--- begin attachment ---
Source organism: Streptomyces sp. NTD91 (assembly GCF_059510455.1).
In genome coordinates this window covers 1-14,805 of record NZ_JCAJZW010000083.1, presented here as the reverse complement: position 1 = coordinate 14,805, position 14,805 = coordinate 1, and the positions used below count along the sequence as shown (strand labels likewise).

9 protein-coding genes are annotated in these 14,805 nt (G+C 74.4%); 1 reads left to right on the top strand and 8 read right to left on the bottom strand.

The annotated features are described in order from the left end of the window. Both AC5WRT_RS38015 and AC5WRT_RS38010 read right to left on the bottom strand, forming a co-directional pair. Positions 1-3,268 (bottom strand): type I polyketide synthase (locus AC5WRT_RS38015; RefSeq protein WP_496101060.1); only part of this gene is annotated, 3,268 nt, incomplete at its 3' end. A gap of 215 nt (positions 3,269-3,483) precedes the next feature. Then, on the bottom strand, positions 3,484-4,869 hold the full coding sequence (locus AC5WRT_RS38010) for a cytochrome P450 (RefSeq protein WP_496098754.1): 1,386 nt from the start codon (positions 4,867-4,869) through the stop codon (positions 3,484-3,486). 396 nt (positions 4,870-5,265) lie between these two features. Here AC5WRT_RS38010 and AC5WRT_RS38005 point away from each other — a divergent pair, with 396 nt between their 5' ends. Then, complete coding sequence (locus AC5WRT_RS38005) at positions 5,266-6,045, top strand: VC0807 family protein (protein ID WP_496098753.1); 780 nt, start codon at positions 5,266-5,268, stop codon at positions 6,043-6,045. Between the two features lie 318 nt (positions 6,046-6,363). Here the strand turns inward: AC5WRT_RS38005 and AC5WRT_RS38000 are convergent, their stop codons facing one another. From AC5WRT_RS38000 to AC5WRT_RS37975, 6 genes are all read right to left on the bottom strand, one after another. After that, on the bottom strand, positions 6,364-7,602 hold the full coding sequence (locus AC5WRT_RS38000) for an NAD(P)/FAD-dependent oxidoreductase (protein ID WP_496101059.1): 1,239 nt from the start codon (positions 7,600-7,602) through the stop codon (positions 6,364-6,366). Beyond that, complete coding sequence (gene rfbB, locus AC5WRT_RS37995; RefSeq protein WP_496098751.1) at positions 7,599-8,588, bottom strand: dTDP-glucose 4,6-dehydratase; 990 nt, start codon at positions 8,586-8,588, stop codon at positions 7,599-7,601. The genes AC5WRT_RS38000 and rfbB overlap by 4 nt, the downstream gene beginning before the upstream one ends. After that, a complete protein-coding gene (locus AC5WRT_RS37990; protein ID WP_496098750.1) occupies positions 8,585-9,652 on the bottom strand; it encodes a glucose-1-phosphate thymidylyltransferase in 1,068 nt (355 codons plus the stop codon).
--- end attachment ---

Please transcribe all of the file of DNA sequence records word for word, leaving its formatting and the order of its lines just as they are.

Source organism: Streptomyces sp. NTD91 (assembly GCF_059510455.1).
In genome coordinates this window covers 1-14,805 of record NZ_JCAJZW010000083.1, presented here as the reverse complement: position 1 = coordinate 14,805, position 14,805 = coordinate 1, and the positions used below count along the sequence as shown (strand labels likewise).

9 protein-coding genes are annotated in these 14,805 nt (G+C 74.4%); 1 reads left to right on the top strand and 8 read right to left on the bottom strand.

The annotated features are described in order from the left end of the window. Both AC5WRT_RS38015 and AC5WRT_RS38010 read right to left on the bottom strand, forming a co-directional pair. Positions 1-3,268 (bottom strand): type I polyketide synthase (locus AC5WRT_RS38015; RefSeq protein WP_496101060.1); only part of this gene is annotated, 3,268 nt, incomplete at its 3' end. A gap of 215 nt (positions 3,269-3,483) precedes the next feature. Then, on the bottom strand, positions 3,484-4,869 hold the full coding sequence (locus AC5WRT_RS38010) for a cytochrome P450 (RefSeq protein WP_496098754.1): 1,386 nt from the start codon (positions 4,867-4,869) through the stop codon (positions 3,484-3,486). 396 nt (positions 4,870-5,265) lie between these two features. Here AC5WRT_RS38010 and AC5WRT_RS38005 point away from each other — a divergent pair, with 396 nt between their 5' ends. Then, complete coding sequence (locus AC5WRT_RS38005) at positions 5,266-6,045, top strand: VC0807 family protein (protein ID WP_496098753.1); 780 nt, start codon at positions 5,266-5,268, stop codon at positions 6,043-6,045. Between the two features lie 318 nt (positions 6,046-6,363). Here the strand turns inward: AC5WRT_RS38005 and AC5WRT_RS38000 are convergent, their stop codons facing one another. From AC5WRT_RS38000 to AC5WRT_RS37975, 6 genes are all read right to left on the bottom strand, one after another. After that, on the bottom strand, positions 6,364-7,602 hold the full coding sequence (locus AC5WRT_RS38000) for an NAD(P)/FAD-dependent oxidoreductase (protein ID WP_496101059.1): 1,239 nt from the start codon (positions 7,600-7,602) through the stop codon (positions 6,364-6,366). Beyond that, complete coding sequence (gene rfbB, locus AC5WRT_RS37995; RefSeq protein WP_496098751.1) at positions 7,599-8,588, bottom strand: dTDP-glucose 4,6-dehydratase; 990 nt, start codon at positions 8,586-8,588, stop codon at positions 7,599-7,601. The genes AC5WRT_RS38000 and rfbB overlap by 4 nt, the downstream gene beginning before the upstream one ends. After that, a complete protein-coding gene (locus AC5WRT_RS37990; protein ID WP_496098750.1) occupies positions 8,585-9,652 on the bottom strand; it encodes a glucose-1-phosphate thymidylyltransferase in 1,068 nt (355 codons plus the stop codon).